Service outline 31st May 2020 Pentecost


Mt Barker Church of Christ                                                Service for Sunday May 31


Background

Fifty days after Passover the Jewish people celebrated Pentecost [the Greek word for the festival].  In Hebrew the word is Shavuot.   That word means ‘weeks’ for this festival came 50 days (7 weeks) after Passover.  It is also called ‘bikkumim’ [fruits] for Shavuot/Pentecost was a festival for harvest.  At the ancient festivals, 2 wheaten loaves were offered in the Temple on the first day of the 2 day holiday, whilst on the second the choicest of the first fruits of harvest were offered.  Throughout the Jewish world today the festival is still observed, though with a different meaning attached.  It is now celebrated as the festival of the giving of the Ten Commandments.

Christians mostly know the term Pentecost, for it was on the day of Pentecost – 49 days after the Resurrection – that the Holy Spirit was poured out on the early Christians.  Sometimes it is called the birth day of the church.  In England and Ireland, for hundreds of years, this day came to be Whit Sunday.  This has often been explained as happening because it was the day many converts would be baptised wearing white robes.  Another explanation was offered in the early 15th century, when a monk wrote that it was called ‘wit Sunday’ because it was the day the Holy Spirit brought ‘wit and wisdom’ to the early Christians.  [‘wit’ then meant more like our word ‘understanding’.]

These different backgrounds are full of wonderful illustrations of the meaning of Pentecost for us.  It was a day of harvest, for 3,000 were, in the language of Acts 2, ”…added to the number of believers…”.  It was a day of baptismal celebration, for those new believers were immersed into Christ.  And the newly indwelling Holy Spirit guided the believers with understanding and wisdom.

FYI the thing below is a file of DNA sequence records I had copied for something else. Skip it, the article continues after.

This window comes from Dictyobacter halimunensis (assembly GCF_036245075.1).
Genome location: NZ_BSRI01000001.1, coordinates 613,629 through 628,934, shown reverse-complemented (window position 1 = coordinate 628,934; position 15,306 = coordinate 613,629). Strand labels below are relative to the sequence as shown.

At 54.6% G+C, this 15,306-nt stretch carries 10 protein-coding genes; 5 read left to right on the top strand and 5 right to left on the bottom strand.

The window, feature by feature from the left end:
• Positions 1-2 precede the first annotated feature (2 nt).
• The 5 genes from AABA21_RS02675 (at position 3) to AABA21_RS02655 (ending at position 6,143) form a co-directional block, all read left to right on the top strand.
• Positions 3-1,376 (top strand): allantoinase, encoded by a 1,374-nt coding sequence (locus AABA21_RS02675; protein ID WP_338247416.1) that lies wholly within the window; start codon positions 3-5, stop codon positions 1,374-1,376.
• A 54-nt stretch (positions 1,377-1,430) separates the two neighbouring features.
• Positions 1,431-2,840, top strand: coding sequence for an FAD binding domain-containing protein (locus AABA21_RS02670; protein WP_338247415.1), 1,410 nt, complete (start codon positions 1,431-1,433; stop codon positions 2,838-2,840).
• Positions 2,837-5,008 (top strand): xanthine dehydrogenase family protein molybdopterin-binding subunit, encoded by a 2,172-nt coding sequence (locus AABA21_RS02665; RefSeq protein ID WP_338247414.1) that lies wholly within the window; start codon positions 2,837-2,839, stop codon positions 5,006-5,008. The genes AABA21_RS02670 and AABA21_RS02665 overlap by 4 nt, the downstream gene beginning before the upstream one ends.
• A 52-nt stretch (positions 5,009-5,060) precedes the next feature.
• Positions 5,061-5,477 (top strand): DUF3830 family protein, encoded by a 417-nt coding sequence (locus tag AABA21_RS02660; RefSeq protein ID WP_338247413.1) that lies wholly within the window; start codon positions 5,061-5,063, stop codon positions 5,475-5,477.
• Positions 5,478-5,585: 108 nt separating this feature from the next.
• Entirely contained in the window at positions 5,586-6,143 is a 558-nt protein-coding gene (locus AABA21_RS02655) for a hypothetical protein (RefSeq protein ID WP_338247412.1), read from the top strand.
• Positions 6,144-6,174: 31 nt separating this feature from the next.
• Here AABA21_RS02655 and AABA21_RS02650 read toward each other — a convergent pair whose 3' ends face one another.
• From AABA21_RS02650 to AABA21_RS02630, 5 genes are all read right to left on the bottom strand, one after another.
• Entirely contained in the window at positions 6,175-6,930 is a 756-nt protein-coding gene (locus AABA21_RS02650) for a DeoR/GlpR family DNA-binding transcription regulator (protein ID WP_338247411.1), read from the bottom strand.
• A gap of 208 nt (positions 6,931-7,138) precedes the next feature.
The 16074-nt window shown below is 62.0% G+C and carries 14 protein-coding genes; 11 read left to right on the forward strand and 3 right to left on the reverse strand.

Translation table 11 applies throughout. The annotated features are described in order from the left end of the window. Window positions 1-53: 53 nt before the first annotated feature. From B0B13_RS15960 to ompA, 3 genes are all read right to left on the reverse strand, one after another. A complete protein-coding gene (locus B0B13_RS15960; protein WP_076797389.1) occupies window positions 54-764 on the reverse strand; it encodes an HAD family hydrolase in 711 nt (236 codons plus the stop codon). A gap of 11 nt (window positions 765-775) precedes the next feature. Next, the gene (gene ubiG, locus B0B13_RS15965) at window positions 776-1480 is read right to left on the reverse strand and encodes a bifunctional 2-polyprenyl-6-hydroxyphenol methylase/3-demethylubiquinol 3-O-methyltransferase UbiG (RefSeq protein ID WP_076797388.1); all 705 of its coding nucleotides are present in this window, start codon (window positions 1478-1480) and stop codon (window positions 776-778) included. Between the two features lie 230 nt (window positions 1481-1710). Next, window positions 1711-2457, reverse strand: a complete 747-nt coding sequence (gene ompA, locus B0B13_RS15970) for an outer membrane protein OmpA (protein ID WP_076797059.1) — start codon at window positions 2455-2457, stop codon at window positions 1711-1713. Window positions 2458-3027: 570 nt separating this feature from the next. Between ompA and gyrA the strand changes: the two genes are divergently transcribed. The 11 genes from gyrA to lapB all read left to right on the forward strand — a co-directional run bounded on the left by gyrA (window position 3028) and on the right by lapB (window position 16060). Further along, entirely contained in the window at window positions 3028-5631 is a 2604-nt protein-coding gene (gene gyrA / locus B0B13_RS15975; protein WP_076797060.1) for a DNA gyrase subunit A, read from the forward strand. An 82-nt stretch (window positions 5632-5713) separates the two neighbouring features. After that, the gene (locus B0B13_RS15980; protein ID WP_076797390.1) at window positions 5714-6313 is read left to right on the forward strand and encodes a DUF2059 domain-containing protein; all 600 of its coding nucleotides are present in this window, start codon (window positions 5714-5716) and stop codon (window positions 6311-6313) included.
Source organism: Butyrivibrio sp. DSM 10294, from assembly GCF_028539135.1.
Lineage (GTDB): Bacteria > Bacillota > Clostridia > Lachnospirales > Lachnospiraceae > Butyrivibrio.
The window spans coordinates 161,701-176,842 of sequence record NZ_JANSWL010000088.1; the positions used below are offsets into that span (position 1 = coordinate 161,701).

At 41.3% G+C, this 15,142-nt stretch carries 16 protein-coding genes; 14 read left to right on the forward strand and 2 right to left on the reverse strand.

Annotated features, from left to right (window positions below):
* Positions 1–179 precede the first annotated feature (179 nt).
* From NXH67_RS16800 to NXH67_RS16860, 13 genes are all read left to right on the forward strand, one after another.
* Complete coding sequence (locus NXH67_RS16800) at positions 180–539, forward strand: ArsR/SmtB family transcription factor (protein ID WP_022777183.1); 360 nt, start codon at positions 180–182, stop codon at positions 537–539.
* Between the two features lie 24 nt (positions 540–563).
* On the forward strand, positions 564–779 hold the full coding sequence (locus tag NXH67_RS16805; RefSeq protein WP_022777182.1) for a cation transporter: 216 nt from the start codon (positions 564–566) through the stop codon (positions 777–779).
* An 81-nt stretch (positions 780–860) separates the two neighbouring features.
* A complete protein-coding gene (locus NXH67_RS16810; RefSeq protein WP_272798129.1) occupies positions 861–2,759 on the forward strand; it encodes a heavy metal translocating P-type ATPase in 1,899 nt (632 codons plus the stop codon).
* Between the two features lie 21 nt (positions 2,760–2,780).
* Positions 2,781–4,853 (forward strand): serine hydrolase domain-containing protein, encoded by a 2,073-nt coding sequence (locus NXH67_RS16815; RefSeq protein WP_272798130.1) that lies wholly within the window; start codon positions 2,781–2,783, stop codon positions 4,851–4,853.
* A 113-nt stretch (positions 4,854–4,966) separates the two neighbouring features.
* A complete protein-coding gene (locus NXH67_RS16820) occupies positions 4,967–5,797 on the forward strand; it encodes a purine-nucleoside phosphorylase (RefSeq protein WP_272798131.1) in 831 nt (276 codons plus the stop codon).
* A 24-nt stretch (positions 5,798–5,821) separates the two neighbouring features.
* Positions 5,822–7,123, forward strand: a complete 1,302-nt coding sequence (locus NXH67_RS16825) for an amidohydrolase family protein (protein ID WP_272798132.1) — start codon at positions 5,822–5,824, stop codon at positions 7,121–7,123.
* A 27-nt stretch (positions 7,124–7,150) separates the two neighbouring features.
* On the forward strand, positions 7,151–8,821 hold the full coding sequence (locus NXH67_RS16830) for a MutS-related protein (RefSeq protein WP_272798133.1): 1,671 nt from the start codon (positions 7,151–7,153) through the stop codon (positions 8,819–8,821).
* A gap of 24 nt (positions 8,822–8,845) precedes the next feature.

So today is CELEBRATION DAY; the Risen and Ascended Christ returned to be with His followers as He promised in the form and person of the Comforter  or Strengthener or Advocate or Counsellor or Helper –[ the word used has been translated in all these ways].  One translation of John 16: 7 puts Jesus words like this: “It is to your advantage that I go away, for if I do not go away the Counsellor will not come.”  So, dear friends in Christ, CELEBRATE for our Lord Jesus has acted to our advantage.

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Service

Welcome to this time of worship.  If we were in the church building we might say: “This is the house of God and He welcomes us all here.”  It cannot be different from that for God is always the welcomer, the one who has called us together.  For Him distance means nothing; it is the spirit which counts.  So in our distanced settings we still come together and each house is surely God’s place, just as “He owns the cattle on a thousand hills…”  Let us all open our hearts to Him, praying , remembering , confessing, committing and setting ourselves afresh to follow Jesus yet more closely.


Scripture readings

Acts 2: 1 – 21

AC 2:1 When the day of Pentecost came, they were all together in one place. 2 Suddenly a sound like the blowing of a violent wind came from heaven and filled the whole house where they were sitting. 3 They saw what seemed to be tongues of fire that separated and came to rest on each of them. 4 All of them were filled with the Holy Spirit and began to speak in other tongues as the Spirit enabled them.


    AC 2:5 Now there were staying in Jerusalem God-fearing Jews from every nation under heaven. 6 When they heard this sound, a crowd came together in bewilderment, because each one heard them speaking in his own language. 7 Utterly amazed, they asked: "Are not all these men who are speaking Galileans? 8 Then how is it that each of us hears them in his own native language? 9 Parthians, Medes and Elamites; residents of Mesopotamia, Judea and Cappadocia, Pontus and Asia, 10 Phrygia and Pamphylia, Egypt and the parts of Libya near Cyrene; visitors from Rome 11 (both Jews and converts to Judaism); Cretans and Arabs--we hear them declaring the wonders of God in our own tongues!" 12 Amazed and perplexed, they asked one another, "What does this mean?"


    AC 2:13 Some, however, made fun of them and said, "They have had too much wine"


    AC 2:14 Then Peter stood up with the Eleven, raised his voice and addressed the crowd: "Fellow Jews and all of you who live in Jerusalem, let me explain this to you; listen carefully to what I say. 15 These men are not drunk, as you suppose. It's only nine in the morning! 16 No, this is what was spoken by the prophet Joel: